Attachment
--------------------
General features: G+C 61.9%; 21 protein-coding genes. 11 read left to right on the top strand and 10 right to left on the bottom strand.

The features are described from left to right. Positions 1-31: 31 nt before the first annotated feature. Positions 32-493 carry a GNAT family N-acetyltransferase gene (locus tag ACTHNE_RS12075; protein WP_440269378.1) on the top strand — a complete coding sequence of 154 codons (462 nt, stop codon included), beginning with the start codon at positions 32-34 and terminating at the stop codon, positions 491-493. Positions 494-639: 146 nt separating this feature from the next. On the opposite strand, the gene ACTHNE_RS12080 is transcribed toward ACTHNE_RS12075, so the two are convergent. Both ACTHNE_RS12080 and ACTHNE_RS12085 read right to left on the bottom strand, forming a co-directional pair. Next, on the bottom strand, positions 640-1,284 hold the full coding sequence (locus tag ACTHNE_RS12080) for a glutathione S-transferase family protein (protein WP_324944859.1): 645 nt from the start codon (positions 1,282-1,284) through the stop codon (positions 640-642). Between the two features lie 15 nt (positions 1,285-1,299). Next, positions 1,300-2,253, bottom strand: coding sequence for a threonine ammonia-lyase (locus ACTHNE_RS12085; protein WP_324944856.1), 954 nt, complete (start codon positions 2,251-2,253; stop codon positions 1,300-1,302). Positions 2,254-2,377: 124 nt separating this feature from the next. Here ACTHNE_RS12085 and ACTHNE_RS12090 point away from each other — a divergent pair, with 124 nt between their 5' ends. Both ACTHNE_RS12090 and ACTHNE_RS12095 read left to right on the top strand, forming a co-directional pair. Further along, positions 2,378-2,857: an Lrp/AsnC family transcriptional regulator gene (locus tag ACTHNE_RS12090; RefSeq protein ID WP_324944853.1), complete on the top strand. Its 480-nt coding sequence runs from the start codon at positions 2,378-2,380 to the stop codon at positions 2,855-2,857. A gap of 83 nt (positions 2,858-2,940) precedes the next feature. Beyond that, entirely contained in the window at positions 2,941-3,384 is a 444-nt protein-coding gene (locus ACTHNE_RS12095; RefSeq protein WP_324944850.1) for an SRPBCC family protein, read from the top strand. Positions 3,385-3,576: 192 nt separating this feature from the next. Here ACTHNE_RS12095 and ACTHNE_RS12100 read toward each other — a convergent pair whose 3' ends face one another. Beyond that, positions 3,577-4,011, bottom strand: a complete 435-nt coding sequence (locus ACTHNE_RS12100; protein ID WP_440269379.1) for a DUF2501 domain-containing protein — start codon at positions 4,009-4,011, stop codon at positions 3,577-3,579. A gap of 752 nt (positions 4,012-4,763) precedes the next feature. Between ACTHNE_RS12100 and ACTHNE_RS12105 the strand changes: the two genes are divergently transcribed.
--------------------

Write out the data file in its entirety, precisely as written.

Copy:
General features: G+C 61.9%; 21 protein-coding genes. 11 read left to right on the top strand and 10 right to left on the bottom strand.

The features are described from left to right. Positions 1-31: 31 nt before the first annotated feature. Positions 32-493 carry a GNAT family N-acetyltransferase gene (locus tag ACTHNE_RS12075; protein WP_440269378.1) on the top strand — a complete coding sequence of 154 codons (462 nt, stop codon included), beginning with the start codon at positions 32-34 and terminating at the stop codon, positions 491-493. Positions 494-639: 146 nt separating this feature from the next. On the opposite strand, the gene ACTHNE_RS12080 is transcribed toward ACTHNE_RS12075, so the two are convergent. Both ACTHNE_RS12080 and ACTHNE_RS12085 read right to left on the bottom strand, forming a co-directional pair. Next, on the bottom strand, positions 640-1,284 hold the full coding sequence (locus tag ACTHNE_RS12080) for a glutathione S-transferase family protein (protein WP_324944859.1): 645 nt from the start codon (positions 1,282-1,284) through the stop codon (positions 640-642). Between the two features lie 15 nt (positions 1,285-1,299). Next, positions 1,300-2,253, bottom strand: coding sequence for a threonine ammonia-lyase (locus ACTHNE_RS12085; protein WP_324944856.1), 954 nt, complete (start codon positions 2,251-2,253; stop codon positions 1,300-1,302). Positions 2,254-2,377: 124 nt separating this feature from the next. Here ACTHNE_RS12085 and ACTHNE_RS12090 point away from each other — a divergent pair, with 124 nt between their 5' ends. Both ACTHNE_RS12090 and ACTHNE_RS12095 read left to right on the top strand, forming a co-directional pair. Further along, positions 2,378-2,857: an Lrp/AsnC family transcriptional regulator gene (locus tag ACTHNE_RS12090; RefSeq protein ID WP_324944853.1), complete on the top strand. Its 480-nt coding sequence runs from the start codon at positions 2,378-2,380 to the stop codon at positions 2,855-2,857. A gap of 83 nt (positions 2,858-2,940) precedes the next feature. Beyond that, entirely contained in the window at positions 2,941-3,384 is a 444-nt protein-coding gene (locus ACTHNE_RS12095; RefSeq protein WP_324944850.1) for an SRPBCC family protein, read from the top strand. Positions 3,385-3,576: 192 nt separating this feature from the next. Here ACTHNE_RS12095 and ACTHNE_RS12100 read toward each other — a convergent pair whose 3' ends face one another. Beyond that, positions 3,577-4,011, bottom strand: a complete 435-nt coding sequence (locus ACTHNE_RS12100; protein ID WP_440269379.1) for a DUF2501 domain-containing protein — start codon at positions 4,009-4,011, stop codon at positions 3,577-3,579. A gap of 752 nt (positions 4,012-4,763) precedes the next feature. Between ACTHNE_RS12100 and ACTHNE_RS12105 the strand changes: the two genes are divergently transcribed.